Take Excellent Adventure, tie in Bogus Journey, shove them through time as well as a modern lens, and you’ve got Dean Parisot’s Bill & Ted Face the Music, the very funny, very moving, very fitting third film in the saga. It is most triumphant, with only a sprinkle of heinous.
The first two Bill & Ted films, released in 1989 and 1991 respectively, introduced Bill S. Preston, Esq. (Alex Winter) and Ted “Theodore” Logan (Keanu Reeves), two teenagers from San Dimas, California who are destined to save the world with their music. It’s a heavy burden, one the duo have lived with for decades since the last movie. And while their band, Wyld Stallyns, did become famous, it was fleeting — and at the start of Face the Music, the world is much the same. The main difference now is Bill and Ted are older and have young adult daughters, Thea (Samara Weaving) and Billie (Brigette Lundy-Paine).
You can be excellent to each other at any age, but as Bill (Alex Winter) and Ted (Keanu Reeves) find in Bill & Ted Face the Music, it’s hard to feel excellent about yourself when you feel like you’re not living up to your potential. Of course, most people weren’t...Read more
With the introduction of their daughters, and reintroduction of their wives (Princesses Elizabeth and Joanna, played by Erin Hayes and Jayma Mays), Bill & Ted Face the Music has a lot going on. All of which is exacerbated when a woman from the future, Kristen Schaal’s Kelly, tells Bill and Ted if they don’t write a song to change the world in the next hour or so, the world will end.
That deadline, which unfolds mostly in real time, ups the tension considerably. Bill and Ted go off on one journey, while their daughters and wives each go off on their own. Thea and Billie basically repeat Excellent Adventure as they travel through time trying to help their dads. Elizabeth and Joanna, whose story gets unfortunately short-changed a bit, go on a time-travelling journey of self-realisation (both were experiencing marriage troubles), and Bill and Ted themselves go ahead in time trying to beat the system. If the universe exists, they must’ve written the song already, so why not just steal it from themselves?
Franchise creators and writers Chris Matheson and Ed Solomon have been working on this script for years and it shows. The movie effortlessly bounces between, mostly, Thea and Billie’s story as well as Bill and Ted’s story, showing how different generations can work to solve the same problem. Both stories are chock full of wild surprises and huge laughs, many of which derive from a killer robot played by Barry’s Anthony Carrigan, who more than just steals the movie, he hijacks it.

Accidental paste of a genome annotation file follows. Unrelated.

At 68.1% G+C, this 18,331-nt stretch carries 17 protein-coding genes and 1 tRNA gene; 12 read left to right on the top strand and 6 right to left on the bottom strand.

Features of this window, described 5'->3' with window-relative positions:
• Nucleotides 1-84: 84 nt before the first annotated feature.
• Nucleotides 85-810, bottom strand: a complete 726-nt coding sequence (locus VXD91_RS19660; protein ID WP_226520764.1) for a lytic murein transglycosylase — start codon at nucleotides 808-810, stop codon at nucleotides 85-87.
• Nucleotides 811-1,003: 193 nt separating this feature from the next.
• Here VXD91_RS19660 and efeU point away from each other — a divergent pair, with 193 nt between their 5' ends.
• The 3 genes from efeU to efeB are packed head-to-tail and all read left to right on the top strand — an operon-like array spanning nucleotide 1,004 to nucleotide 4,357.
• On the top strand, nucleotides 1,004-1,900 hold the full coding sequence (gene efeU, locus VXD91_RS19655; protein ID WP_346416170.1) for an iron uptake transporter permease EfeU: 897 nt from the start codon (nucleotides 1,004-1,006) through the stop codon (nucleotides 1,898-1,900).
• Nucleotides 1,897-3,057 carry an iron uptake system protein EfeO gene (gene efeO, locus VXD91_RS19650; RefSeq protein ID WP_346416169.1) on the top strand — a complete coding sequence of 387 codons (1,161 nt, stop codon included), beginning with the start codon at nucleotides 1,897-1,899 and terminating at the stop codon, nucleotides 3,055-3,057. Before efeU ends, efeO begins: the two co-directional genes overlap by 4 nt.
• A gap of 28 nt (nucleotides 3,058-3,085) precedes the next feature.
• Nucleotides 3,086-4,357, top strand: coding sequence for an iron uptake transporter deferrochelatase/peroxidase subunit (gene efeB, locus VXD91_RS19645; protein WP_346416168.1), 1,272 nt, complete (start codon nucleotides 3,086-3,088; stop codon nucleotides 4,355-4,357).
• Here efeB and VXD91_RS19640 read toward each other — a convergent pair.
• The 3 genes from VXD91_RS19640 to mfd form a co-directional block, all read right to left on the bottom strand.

“Did he just say ‘killer robot?’” you’re asking. Yes. Yes, I did. There’s more going on in the Face the Music too, lots more, and at times all the narrative threads can become a little perplexing. Director Dean Parisot does a solid job keeping the audience oriented while bouncing between stories, plus dialogue is peppered throughout to cover some of the plot holes and devices — though at least upon first viewing, there’s a good chance the movie will leave you a little bit confused. Laughing and happy, but confused.
Thankfully, the charm of everyone involved, including several characters and actors I’d rather not mention to keep the surprise, mostly covers all that. Winter and Reeves effortlessly slip back into their roles while also giving them a brand new feel. Obviously, this is Bill and Ted, but the years have smoothed their edges a bit and made them much more sympathetic and relatable while maintaining their trademark optimism and humour. As Thea and Billie, Weaving and Lundy-Paine somehow perfectly capture the vibrant nature and undeniable chemistry of their on-screen fathers, while also making their characters believably smart and talented. That was always an issue with Bill and Ted — those guys felt a little too helpless to reach their destiny. But, in their daughters, the promise is there.
All the returning characters, such as William Sadler’s Death, Amy Stoch’s Missy, and Hal Landon Jr. as Ted’s father, are given crucial, delightful roles, and new additions like the aforementioned Schaal, Jillian Bell, and, most of all, Carrigan, keep the movie feeling fresh and new.
That’s the balance that, in the end, makes Face the Music so charming. It’s absolutely, without a doubt, an irreverent Bill & Ted movie. The laughs are huge and consistent. But it slowly evolves to become not just a heartwarming film, but a film for 2020. A film about uniting everyone, past, present, and future, in peace, harmony, and rock and roll.
Bill and Ted’s story was always about destiny. And while Bogus Journey could have been the end of their tale, Face the Music easily justifies itself as the new, definitive conclusion. This movie, flaws and all, feels like the ultimate realisation of not just the franchise, but Bill and Ted’s story too. Face the Music isn’t going to unite the world, but it damn sure tries its best.